Especially in the modern environment of tight, tight racing.

Drivers, team owners and crew members know just how crucial those stops can be, especially late in the race.

"Two seconds in the pit can happen in a hurry," four-car Cup team owner Rick Hendrick says. "It's so hard to pass. So many people are competitive that run good.

"It's critical. I'd say that's the hardest thing we have to work on. You can measure the horsepower and you can measure the aerodynamics on the car and you know the driver's talent, but when you've got guys jumping over the wall in the heat of battle and changing tires and all the sudden guys can slide through the pits."

Stewart-Haas Racing placed so much emphasis on it that the group put together a third pit crew before the season to fill in for any potential injuries. Most top crew members are under contract early in the year, so if something happens to a key member of a team, it's difficult to find a top replacement.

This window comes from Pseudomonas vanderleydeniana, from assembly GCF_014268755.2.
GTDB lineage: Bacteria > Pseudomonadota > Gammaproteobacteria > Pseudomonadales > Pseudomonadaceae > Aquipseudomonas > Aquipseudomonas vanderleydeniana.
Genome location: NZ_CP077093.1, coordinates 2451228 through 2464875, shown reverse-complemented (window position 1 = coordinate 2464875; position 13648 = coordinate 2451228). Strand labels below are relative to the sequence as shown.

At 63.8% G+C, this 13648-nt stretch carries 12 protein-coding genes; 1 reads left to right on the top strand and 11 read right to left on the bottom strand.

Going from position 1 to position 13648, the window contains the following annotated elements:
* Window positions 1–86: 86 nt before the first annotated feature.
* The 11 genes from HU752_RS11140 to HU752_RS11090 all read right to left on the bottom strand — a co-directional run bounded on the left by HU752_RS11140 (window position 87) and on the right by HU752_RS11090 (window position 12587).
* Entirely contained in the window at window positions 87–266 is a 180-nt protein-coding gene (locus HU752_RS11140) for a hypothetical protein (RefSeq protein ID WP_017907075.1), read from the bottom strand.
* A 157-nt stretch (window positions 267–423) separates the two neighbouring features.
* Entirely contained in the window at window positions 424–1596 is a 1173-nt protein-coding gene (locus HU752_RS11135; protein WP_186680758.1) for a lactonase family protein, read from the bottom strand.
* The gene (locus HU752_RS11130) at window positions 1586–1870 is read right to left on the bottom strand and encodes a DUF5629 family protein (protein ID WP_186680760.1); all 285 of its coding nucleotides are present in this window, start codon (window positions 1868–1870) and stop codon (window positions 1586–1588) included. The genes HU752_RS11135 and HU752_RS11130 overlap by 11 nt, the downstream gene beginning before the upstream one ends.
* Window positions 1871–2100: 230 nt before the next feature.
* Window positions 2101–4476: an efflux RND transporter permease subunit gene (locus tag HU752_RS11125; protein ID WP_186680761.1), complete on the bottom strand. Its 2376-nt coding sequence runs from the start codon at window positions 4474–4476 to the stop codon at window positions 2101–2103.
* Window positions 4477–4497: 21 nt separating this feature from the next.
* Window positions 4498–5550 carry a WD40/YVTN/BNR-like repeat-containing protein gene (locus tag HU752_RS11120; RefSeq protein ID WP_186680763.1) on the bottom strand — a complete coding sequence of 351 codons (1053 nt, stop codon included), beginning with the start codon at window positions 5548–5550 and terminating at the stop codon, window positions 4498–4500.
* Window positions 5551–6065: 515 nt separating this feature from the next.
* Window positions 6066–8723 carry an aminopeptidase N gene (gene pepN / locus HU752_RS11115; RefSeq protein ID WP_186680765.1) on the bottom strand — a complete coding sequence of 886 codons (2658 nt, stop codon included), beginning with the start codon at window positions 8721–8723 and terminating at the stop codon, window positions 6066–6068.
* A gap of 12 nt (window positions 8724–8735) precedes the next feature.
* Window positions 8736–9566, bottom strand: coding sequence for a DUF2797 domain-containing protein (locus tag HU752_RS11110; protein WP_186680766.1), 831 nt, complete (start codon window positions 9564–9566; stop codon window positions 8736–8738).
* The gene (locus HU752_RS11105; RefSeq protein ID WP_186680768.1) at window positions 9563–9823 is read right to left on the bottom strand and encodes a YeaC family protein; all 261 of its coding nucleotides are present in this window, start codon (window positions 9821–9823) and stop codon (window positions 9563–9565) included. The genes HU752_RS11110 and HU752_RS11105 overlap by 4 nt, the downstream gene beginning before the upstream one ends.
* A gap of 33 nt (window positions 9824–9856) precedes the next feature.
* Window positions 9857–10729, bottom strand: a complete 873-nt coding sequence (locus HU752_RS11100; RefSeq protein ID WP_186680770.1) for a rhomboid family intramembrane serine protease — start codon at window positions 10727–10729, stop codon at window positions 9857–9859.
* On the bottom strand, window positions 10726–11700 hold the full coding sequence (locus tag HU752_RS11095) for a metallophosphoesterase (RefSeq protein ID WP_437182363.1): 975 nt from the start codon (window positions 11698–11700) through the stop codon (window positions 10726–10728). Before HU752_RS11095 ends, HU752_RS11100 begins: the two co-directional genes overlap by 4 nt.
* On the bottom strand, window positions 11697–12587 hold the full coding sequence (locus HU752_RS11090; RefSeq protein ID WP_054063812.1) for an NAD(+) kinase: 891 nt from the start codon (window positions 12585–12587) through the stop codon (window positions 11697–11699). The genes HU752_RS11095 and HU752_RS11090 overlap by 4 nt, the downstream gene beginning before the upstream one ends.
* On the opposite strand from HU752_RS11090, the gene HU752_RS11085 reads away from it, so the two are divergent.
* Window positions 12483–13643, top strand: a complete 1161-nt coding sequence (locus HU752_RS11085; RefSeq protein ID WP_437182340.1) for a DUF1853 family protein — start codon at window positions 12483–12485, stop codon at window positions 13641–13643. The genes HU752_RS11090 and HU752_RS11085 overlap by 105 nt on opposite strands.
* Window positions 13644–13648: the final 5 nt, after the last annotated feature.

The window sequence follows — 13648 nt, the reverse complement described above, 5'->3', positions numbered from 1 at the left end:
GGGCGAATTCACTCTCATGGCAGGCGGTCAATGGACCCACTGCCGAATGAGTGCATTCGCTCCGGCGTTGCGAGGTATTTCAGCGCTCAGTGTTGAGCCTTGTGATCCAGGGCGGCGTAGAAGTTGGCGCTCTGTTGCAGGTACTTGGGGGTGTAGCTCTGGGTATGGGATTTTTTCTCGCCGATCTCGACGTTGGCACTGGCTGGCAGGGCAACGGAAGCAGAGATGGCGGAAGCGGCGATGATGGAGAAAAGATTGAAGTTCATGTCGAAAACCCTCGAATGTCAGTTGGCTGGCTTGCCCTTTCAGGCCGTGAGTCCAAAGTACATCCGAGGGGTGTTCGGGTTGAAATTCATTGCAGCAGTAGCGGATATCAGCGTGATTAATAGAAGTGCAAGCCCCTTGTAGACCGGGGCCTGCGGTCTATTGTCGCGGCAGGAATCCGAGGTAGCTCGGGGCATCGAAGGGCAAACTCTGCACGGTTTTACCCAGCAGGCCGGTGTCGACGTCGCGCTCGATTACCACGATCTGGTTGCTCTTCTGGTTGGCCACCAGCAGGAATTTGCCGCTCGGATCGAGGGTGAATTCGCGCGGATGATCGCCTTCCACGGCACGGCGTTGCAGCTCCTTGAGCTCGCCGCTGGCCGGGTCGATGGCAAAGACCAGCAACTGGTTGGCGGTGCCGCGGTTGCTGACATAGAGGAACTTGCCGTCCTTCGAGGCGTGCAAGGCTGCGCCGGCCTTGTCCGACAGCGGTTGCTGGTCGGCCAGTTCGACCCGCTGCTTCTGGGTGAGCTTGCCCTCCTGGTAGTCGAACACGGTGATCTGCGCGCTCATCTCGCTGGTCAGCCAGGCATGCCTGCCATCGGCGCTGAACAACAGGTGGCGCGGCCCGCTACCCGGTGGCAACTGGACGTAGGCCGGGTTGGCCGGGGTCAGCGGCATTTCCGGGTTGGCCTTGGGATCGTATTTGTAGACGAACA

Matt Clark, the pit crew coach for the defending champion Richard Childress Racing No. 31 team of Jeff Burton, sees just how critical an injury can be for a pit crew.

"That's probably the greatest area where our sport is probably behind a lot of stick-and-ball sports," Clark says. "Our talent is really stretched thin at the Cup level. We have guys at the shop and we have guys here at the track that will come in and fill in if one of our guys gets hurt, but typically because the talent is so thin and there's such a need for excellent top superior pit stops that a pit crew athlete that really can come in and do the job regularly is probably going to try to go to work for another team. So that's a big hole that we're trying to close and fill."